Lean Coffee in Makhanda

Thursday, 18 July, 2019

Lean Coffee in Makhanda

Lean Coffee started in the US in 2009 when co-creators Jim Benson and Jeremy Lightsmith were looking for a way to discuss lean thinking and lean start-ups in an informal setting. So, what is Lean Coffee? It’s a simple idea: a small gathering of people where the agenda is directed by the participants, who show up to learn and collaborate through group discussions. 

Since 2009, the idea was spread around the world, and taken off in Grahamstown (renamed Makhanda), thanks to Rhodes University’s Technology Transfer Manager, Suzanne Wolhuter. New to the town, Wolhuter wanted to support Makhanda’s entrepreneurial scene by introducing Lean Coffee sessions. We chatted to Suzanne Wolhuter to find out more…

First off, what is ‘Lean Coffee’ about?

“I first encountered the Lean StartUp Coffee in Cape Town; the team from The Lean StartUp run it weekly at Truth Coffee on Somerset Road. The Lean Coffee is a global phenomenon which is basically a space where entrepreneurs, start-ups and small companies meet to talk about their triumphs and challenges. 

Usually, the format is an adapted design thinking exercise which is created by having an agendaless, speakerless conversation about what you care about, which for this group usually is making money and the challenge thereof. We do it a bit differently in Makhanda, but our aim is still to support entrepreneurs and innovators and encourage an ecosystem which encourages entrepreneurial activity.”

What inspired you to launch the Lean Coffee startup sessions in Makhanda?

“I’m the Manager at the Rhodes Technology Transfer unit, and I realised after looking around that there’s very little entrepreneurial and innovation culture locally. I like to think that, if Rhodes is going to create a spin-out company or license some of our technology, we want local talent to be the obvious choice for the human resources and skills to run with those new ventures!”

How does one go about fostering an entrepreneurial culture?

“Well, that's a big question, and requires a lot more than a simple Lean Coffee has to offer. But what we do is combine some of the agile thinking and interactive discussion of a traditional Lean StartUp Coffee with some facilitation and workshops. So, for example, we had a Lean Coffee over the National Arts Festival that focused solely on how creatives can structure their business models. We used the Business Canvas tool and some interpretive dance (kidding), to talk about banishing the "starving artist syndrome". I work with a co-facilitator, Lowell Scarr, a student entrepreneur (PhD is in the pipeline) to bring real-world knowledge and experience to the table.”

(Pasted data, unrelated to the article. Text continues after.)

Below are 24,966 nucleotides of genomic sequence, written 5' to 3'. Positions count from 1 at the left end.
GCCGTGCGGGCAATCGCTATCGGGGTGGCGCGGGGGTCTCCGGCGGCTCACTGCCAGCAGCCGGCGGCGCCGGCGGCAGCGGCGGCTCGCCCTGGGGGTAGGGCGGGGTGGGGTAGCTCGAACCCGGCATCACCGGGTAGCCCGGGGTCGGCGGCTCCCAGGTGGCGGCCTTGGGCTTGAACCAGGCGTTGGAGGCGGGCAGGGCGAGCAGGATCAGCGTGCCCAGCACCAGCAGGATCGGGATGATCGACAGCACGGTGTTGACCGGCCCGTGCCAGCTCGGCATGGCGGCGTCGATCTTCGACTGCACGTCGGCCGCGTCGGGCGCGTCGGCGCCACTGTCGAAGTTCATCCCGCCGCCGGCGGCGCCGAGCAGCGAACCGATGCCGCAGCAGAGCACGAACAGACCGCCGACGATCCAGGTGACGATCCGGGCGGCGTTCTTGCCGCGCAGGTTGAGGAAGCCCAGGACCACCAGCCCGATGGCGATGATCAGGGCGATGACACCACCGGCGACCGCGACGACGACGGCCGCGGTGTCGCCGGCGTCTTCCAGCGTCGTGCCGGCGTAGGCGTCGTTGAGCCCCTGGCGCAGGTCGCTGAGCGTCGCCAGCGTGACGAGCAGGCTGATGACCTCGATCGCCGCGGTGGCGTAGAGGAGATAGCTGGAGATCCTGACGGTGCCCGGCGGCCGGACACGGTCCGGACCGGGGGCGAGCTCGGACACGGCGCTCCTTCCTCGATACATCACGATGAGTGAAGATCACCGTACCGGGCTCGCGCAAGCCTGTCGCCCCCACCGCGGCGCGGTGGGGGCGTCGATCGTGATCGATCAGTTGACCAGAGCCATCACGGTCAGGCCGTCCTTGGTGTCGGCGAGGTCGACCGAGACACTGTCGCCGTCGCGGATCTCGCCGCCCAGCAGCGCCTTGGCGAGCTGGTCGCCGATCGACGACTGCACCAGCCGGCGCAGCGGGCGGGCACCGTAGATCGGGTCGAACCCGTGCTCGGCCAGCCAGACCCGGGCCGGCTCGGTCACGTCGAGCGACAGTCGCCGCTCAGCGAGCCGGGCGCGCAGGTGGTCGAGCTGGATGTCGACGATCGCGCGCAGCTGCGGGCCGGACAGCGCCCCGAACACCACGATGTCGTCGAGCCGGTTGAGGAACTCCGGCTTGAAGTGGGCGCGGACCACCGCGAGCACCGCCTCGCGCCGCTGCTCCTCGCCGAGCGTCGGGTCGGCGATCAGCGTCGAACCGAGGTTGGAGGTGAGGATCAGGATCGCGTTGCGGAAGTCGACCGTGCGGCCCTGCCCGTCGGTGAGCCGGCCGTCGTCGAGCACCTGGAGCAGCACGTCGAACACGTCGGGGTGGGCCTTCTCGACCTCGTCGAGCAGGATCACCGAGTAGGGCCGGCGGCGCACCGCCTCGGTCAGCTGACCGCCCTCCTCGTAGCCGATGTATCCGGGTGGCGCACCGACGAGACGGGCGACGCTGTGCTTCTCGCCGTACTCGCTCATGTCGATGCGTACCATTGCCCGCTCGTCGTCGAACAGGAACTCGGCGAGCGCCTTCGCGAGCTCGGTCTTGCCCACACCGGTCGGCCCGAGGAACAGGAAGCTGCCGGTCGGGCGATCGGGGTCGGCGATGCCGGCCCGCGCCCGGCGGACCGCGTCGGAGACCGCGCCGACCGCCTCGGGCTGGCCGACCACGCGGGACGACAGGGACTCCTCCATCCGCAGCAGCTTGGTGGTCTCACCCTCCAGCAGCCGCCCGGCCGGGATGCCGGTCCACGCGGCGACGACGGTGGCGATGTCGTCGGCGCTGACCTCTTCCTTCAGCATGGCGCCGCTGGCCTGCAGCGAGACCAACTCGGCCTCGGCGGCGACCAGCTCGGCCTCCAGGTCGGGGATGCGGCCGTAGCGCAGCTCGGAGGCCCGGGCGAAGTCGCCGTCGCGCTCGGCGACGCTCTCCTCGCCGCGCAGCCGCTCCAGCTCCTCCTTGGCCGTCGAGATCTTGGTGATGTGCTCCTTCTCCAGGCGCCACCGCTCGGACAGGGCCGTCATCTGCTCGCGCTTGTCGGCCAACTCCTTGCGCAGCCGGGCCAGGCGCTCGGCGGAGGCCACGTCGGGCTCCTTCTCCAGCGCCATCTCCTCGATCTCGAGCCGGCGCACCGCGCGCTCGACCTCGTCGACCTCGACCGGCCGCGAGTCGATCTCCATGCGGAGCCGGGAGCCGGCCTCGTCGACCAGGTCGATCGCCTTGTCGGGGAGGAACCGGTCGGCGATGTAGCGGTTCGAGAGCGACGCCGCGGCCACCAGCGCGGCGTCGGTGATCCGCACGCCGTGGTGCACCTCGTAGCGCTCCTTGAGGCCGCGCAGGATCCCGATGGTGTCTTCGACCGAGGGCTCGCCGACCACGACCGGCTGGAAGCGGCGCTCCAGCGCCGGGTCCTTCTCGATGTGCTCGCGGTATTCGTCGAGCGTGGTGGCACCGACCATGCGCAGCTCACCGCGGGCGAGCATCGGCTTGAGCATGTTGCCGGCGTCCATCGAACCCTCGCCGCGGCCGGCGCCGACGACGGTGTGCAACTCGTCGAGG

Why do you think that South Africa isn’t good at embracing the concept of “failing fast”?

“Well firstly (and huge kudos to Nick Harry for exploring this), South Africans are terrified of failure. Especially if there is money involved. So just the culture switch to rather fail early so you can try again is massive. Secondly, and I say this knowing I will get some flak for it...our youth are arrogant; they don't believe in consulting, collaborating, sharing and learning from others.

They often won't even Google their idea to see if someone else has done it before; instead, they are fuelled by the belief that their idea will work and it will make money. The Lean Coffee tries to gently demystify these mistaken beliefs, and rather encourage multi-approach thinking and some discovery!”

So how can budding local entrepreneurs better succeed in the market?

“Makhanda is an interesting place; there are so many stark contrasts. We have poverty and hunger and no water, but we also have bright students, excellent education and the many opportunities that arise from the negatives. What we don't have a lot of? Systems of support that connect the two, or draw the connections so others can take action. I guess that's what I was getting at; our local entrepreneurs need to focus on local problems with modern entrepreneurial skills and energy. 

This doesn’t necessarily have to focus on the formal sector; the informal economy is growing, and represents tonnes of untapped opportunities, but if the entrepreneur doesn’t know how to identify a customer need or a market gap... We don't want to just keep encouraging magwinya (vetkoek) businesses, we need innovation to be applied.”

What’s come out of the Lean Coffee sessions so far?

“The students, business people, academics and townsfolk that attend always seem to react with "that is something I never thought about", so I feel like it’s a bit of business enlightenment. And we have had some excellent business ideas spontaneously erupting. We have had visiting speakers, like IP Attorneys from both KISCH and Spoor and Fischer. There have been many 'aha moments’, some skills transfer and many, many, many laughs. No millionaires yet, but it’s early days!

I believe entrepreneurs are born, not made. The Lean Coffee is a place where you can figure out what you are, and maybe more importantly what you aren't. But I think most importantly, a warm cup of coffee, a giggle and learning just one thing about business (please god can it be the concept of cash flow!) is sowing into that entrepreneurial ecosystem, and that's plenty for me.”

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